Monday, April 15, 2013

Slow Burn Theatre: Sweeney Todd (3 reviews)

Slow Burn Theatre Company opened its production of Sweeney Todd at the West Boca Performing Arts Theater on April 12, 2013.
The rare instance of a musical thriller, Stephen Sondheim and Hugh Wheeler’s chilling, suspenseful, heart-pounding masterpiece of murderous barber-ism and culinary crime tells the infamous tale of the unjustly exiled barber who returns to 19th century London seeking revenge against the lecherous judge who framed him and ravaged his young wife. His thirst for blood soon expands to include his unfortunate customers, and the resourceful proprietress of the pie shop downstairs soon has the people of London lining up in droves with her mysterious new meat pie recipe!
Patrick Fitzwater directed a cast that included Matthew Korinko, Karen Chandler, Christian Vandepas, Kaela Antolino, Bruno Vida, Shawn Wayne King, Sean Dorazio, Ann Marie Olson, Rick Pena, Kaitlyn O’Neill, Courtney Poston, Daniella Newton, Rick Hvizdak, Christopher Mitchell and Michael Smith.

Hap Erstein weighed in for Palm Beach ArtsPaper:
It was probably inevitable that Slow Burn’s resident director-choreographer Patrick Fitzwater would produce Sweeney Todd, and he delivers it with all of the show’s full-throttle intensity, even if it is arguably the most mainstream musical from the non-union, low-budget, but wildly talented troupe.

He did not have to go far to find his Sweeney, the unjustly convicted barber who returns to London after serving time in Australia, obsessed with revenge against the crooked, lecherous Judge Turpin. Here he is played by co-artistic director Matthew Korinko, a strong brooding presence in good, deep voice, giving his best Slow Burn performance yet.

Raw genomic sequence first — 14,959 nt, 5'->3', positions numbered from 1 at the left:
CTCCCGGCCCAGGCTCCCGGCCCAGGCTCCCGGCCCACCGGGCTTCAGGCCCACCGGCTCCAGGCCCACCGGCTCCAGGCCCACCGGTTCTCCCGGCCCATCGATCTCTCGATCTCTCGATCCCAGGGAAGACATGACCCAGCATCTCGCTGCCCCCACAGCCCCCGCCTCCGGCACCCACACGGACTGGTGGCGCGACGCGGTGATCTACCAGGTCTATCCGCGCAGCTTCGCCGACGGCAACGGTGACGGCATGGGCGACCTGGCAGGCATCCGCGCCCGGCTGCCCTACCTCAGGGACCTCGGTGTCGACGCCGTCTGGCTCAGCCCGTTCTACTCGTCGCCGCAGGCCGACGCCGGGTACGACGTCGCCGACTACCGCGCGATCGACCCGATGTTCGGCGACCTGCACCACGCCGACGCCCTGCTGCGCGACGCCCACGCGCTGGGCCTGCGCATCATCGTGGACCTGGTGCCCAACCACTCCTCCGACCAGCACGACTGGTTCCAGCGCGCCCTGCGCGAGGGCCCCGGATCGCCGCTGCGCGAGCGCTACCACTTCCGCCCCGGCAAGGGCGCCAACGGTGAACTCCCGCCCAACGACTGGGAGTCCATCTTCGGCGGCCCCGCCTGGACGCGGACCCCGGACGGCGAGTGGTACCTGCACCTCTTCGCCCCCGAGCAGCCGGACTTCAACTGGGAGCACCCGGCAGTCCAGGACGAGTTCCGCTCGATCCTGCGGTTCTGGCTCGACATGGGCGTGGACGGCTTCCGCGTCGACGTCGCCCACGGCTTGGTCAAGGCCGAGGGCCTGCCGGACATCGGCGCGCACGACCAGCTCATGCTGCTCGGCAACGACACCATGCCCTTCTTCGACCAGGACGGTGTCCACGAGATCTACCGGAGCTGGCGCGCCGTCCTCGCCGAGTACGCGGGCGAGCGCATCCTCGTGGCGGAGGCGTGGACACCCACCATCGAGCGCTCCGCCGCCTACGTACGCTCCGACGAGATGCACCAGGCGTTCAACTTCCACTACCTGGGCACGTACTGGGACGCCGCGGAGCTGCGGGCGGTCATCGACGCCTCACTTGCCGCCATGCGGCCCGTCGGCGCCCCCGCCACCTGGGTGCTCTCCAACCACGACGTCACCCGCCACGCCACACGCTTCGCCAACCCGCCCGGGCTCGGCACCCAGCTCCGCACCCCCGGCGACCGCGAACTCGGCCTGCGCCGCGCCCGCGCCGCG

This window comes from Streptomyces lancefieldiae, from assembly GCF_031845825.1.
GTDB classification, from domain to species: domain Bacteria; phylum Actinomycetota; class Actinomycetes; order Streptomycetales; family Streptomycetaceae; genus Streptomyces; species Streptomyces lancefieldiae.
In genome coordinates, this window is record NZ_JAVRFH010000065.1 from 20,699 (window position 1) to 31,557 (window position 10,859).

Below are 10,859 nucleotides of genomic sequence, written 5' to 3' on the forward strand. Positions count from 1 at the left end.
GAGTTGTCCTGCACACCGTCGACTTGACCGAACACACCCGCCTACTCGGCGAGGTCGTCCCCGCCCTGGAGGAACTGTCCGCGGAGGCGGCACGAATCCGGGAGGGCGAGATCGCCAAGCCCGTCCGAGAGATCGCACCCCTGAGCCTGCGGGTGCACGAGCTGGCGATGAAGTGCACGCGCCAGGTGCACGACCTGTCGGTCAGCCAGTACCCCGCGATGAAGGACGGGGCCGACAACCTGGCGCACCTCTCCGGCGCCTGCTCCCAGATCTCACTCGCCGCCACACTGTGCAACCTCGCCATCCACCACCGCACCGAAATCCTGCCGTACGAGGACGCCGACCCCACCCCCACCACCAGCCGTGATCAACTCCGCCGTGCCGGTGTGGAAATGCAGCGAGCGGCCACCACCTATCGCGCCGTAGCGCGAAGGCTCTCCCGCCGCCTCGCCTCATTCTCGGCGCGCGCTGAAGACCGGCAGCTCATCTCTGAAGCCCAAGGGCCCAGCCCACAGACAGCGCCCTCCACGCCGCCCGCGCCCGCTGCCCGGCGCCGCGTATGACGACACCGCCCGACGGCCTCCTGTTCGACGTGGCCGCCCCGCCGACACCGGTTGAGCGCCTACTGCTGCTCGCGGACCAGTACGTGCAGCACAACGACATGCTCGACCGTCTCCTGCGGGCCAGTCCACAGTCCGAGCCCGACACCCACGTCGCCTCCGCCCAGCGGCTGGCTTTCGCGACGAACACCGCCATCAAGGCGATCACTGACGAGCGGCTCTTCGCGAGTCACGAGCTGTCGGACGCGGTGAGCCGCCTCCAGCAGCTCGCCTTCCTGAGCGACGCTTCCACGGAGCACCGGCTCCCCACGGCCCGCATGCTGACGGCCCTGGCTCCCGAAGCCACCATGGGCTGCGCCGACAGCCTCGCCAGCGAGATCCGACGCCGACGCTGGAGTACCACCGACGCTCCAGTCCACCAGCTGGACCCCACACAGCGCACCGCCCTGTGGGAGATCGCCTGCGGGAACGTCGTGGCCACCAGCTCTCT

The entire score ― and Slow Burn performs the entire score, including a couple of numbers often excised for time or taste ― is rendered deftly by conductor-keyboardist Manny Schvartzman and his six-man band.
The Broadway Sweeney Todd and all subsequent productions had minimal choreography, but Fitzwater has found ways to inject a bit more into the show with the music hall ensemble. Without shortchanging the show’s macabre aspects, this is an audience-friendly take on the material, and one more reason why you really need to head to far west Boca and get to know Slow Burn Theatre Company
Bill Hirschman reviewed for Florida Theater On Stage:
So much is right about Slow Burn Theatre Company’s scaling of that Everest of musical theater, Sweeney Todd, that there’s no shame to acknowledge that it’s a competent not a transporting production.
So many aspects of Slow Burn’s rendition work so well under the leadership of director Patrick Fitzwater that it’s difficult to pinpoint where it falls short. It’s missing the ambiance of a corrupt dog-eat-dog society perverted by a menacing evil. Almost everyone on stage lacks that deeply-buried dementia that makes you fear that blood could be shed at any moment. There is a sense of rage – certainly in Matthew Korinko’s Sweeney – but no sense that he or anyone else might suddenly come unhinged to snap the neck of a songbird or slit your throat.
That said, celebrate virtues like the freshness that Korinko and Karen Chandler’s Mrs. Lovett bring to the glorious English music hall pun-fest “A Little Priest.” Working with Fitzwater, they sidestep earlier incarnations of this waltz of Brechtian pragmatism and therefore make it a real scene of musical theater...
Or savor Korinko and Shawn Wayne King as the venal judge singing a soaring duet literally on the razor’s edge of bloody murder in “Pretty Women.”